In response to deaths and injuries related to drinking and driving, the Virginia General Assembly has enacted tighter laws regarding driving under the influence.
One major change associated with the tighter laws is that repeated offenders are required to have an ignition interlock installed on their vehicle. Specifically, if a driver violates the 10 year no tolerance statute, he or she has to have the device installed after a license suspension. Recently, Virginia decided to extend the no tolerance period to 10 years instead of the original period of five years.
The license suspension for repeat DUI offenders remains at three years. However, in order to regain driving privileges, the driver will have to have the device installed for a six month period. Driving a vehicle without one will make the driver subject to a Class 1 misdemeanor and up to 12 months in jail and more than $2,000 in fines.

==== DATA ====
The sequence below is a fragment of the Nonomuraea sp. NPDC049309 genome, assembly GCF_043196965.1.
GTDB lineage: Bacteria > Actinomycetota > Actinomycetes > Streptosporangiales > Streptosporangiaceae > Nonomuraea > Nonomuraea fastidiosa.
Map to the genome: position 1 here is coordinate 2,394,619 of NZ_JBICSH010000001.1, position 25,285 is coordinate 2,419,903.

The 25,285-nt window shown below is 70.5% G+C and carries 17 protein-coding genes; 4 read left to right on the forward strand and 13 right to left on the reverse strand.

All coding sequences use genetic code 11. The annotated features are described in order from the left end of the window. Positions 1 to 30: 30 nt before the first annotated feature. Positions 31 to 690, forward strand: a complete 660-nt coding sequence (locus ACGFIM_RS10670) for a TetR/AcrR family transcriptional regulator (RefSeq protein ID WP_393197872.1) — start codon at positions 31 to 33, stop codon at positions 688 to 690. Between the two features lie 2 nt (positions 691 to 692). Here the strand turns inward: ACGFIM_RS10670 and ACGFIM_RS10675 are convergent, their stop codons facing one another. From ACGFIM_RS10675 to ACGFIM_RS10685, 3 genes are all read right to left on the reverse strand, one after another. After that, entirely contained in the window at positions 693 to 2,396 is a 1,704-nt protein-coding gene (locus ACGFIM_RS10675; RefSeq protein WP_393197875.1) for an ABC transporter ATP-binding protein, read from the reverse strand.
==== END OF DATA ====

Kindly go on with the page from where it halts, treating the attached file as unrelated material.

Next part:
These legislation changes have been in effect since January 1, 2009. Virginia is among a growing number of states that require the use of ignition interlock devices. However, each state has implanted the policy in a different manner. Some states, such as California, leave the decision of whether or not a device should be installed up to a judge.
Interlock laws such as these could soon become obsolete as advances are made in GPS and tracking systems in cars. Nissan has already introduced a concept car that detects if a driver is drunk by monitoring his or her pupils and response time.
Ignition interlock devices can be expensive for drivers, totaling nearly $1,500 per year on average.